Indigenous Children’s Rights: A Sociological Perspective on Boarding Schools and Transracial Adoption

In: The International Journal of Children's Rights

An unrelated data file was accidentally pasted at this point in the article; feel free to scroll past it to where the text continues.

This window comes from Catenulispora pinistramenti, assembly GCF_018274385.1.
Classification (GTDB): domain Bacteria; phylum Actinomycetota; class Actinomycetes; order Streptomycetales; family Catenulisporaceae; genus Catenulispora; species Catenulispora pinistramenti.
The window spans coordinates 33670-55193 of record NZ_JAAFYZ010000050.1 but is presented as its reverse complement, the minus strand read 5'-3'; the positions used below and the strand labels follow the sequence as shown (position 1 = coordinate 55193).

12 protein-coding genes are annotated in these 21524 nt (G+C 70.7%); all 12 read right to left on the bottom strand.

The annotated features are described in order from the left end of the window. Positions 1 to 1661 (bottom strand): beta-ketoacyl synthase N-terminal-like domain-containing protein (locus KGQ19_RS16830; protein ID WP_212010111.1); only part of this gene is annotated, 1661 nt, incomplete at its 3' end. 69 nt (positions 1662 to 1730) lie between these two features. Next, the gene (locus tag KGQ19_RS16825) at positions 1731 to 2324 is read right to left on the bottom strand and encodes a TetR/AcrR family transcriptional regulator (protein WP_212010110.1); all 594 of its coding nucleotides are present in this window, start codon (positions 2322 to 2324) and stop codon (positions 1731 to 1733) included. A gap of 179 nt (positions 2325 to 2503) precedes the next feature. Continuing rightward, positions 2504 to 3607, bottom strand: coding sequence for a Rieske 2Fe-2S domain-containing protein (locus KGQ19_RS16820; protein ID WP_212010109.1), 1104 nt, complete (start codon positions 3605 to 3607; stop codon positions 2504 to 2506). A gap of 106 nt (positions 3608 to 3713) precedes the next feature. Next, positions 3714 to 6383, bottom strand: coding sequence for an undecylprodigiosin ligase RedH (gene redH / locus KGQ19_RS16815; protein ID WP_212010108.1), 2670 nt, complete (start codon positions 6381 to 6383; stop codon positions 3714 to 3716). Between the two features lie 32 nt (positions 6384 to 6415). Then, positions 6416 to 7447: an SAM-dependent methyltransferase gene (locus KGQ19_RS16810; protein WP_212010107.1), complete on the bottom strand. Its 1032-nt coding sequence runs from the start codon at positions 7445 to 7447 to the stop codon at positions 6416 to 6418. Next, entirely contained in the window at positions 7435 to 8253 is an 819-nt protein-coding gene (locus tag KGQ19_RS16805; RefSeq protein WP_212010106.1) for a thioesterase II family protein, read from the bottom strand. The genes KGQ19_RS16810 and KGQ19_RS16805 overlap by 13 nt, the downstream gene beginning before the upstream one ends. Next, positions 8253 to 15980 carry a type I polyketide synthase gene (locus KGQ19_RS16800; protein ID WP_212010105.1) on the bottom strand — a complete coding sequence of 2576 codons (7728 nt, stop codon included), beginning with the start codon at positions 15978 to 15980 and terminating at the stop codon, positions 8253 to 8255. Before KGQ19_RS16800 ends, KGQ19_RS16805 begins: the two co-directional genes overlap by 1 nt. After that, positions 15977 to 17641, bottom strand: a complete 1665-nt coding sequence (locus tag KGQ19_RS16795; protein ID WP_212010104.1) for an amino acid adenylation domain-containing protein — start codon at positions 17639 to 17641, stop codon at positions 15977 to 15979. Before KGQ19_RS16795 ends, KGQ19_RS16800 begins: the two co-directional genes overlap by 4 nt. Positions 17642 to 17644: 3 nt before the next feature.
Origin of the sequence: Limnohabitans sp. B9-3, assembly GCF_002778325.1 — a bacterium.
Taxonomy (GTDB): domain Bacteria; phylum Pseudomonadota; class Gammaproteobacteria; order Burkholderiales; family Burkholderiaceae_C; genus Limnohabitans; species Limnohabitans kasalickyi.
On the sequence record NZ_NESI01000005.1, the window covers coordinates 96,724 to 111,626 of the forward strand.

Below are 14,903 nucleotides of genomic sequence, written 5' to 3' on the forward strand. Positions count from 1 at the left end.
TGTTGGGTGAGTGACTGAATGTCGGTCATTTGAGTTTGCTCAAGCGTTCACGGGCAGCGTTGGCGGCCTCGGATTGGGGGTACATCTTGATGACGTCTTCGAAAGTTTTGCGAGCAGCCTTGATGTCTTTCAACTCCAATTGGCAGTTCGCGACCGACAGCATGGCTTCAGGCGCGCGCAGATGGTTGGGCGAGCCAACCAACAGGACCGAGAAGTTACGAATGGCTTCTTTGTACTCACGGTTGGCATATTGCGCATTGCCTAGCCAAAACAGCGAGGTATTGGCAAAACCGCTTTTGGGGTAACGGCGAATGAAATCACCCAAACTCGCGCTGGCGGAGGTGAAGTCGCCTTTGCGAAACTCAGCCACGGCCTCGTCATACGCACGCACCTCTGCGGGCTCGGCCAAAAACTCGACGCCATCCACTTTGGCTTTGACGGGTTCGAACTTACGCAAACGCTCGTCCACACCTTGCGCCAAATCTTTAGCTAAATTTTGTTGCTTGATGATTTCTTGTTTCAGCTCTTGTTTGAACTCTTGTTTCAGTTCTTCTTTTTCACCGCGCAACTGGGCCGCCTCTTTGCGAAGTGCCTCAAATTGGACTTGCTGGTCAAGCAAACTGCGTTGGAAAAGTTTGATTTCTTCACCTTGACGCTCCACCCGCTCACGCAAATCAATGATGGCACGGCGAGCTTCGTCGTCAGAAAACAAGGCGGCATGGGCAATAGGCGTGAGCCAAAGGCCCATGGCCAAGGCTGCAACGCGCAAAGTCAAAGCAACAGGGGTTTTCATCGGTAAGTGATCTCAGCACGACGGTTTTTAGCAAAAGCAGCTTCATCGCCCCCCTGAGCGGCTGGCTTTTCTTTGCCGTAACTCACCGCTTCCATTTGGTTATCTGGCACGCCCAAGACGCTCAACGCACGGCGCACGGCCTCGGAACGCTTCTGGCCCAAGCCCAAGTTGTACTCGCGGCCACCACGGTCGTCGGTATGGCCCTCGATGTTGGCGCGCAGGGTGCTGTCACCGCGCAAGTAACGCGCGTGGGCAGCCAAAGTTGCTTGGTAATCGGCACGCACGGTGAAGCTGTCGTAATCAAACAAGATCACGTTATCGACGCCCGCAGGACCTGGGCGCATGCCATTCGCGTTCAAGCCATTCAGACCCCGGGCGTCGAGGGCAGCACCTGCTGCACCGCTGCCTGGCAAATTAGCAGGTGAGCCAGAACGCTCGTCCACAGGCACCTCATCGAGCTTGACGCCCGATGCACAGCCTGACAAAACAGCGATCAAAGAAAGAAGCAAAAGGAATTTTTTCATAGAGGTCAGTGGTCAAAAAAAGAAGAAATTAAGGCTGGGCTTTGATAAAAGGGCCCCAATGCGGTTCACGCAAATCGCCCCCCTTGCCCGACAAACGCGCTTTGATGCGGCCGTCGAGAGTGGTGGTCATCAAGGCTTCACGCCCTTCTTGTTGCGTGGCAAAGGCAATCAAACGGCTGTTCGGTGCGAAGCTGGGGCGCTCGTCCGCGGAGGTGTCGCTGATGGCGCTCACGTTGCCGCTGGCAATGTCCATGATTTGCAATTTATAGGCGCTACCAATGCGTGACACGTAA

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A sociological analysis of policies related to boarding schools and transracial adoption of indigenous children in Canada, the U.S.A., Australia and New Zealand, between the 1860s and the 1980s, demonstrates the similarity of the outcome of these programmes. While undertaken in the name of protection and/or acculturation, these policies and programmes resulted in trauma to the children, their families, and their cultures, as well as in abuses that were in violation of children’s rights as defined by international organizations, in particular the United Nations. Examination of the profound consequences of boarding schools and transracial adoption during this historical period can serve as a guide to humane, effective, and culturally sensitive child welfare policies.

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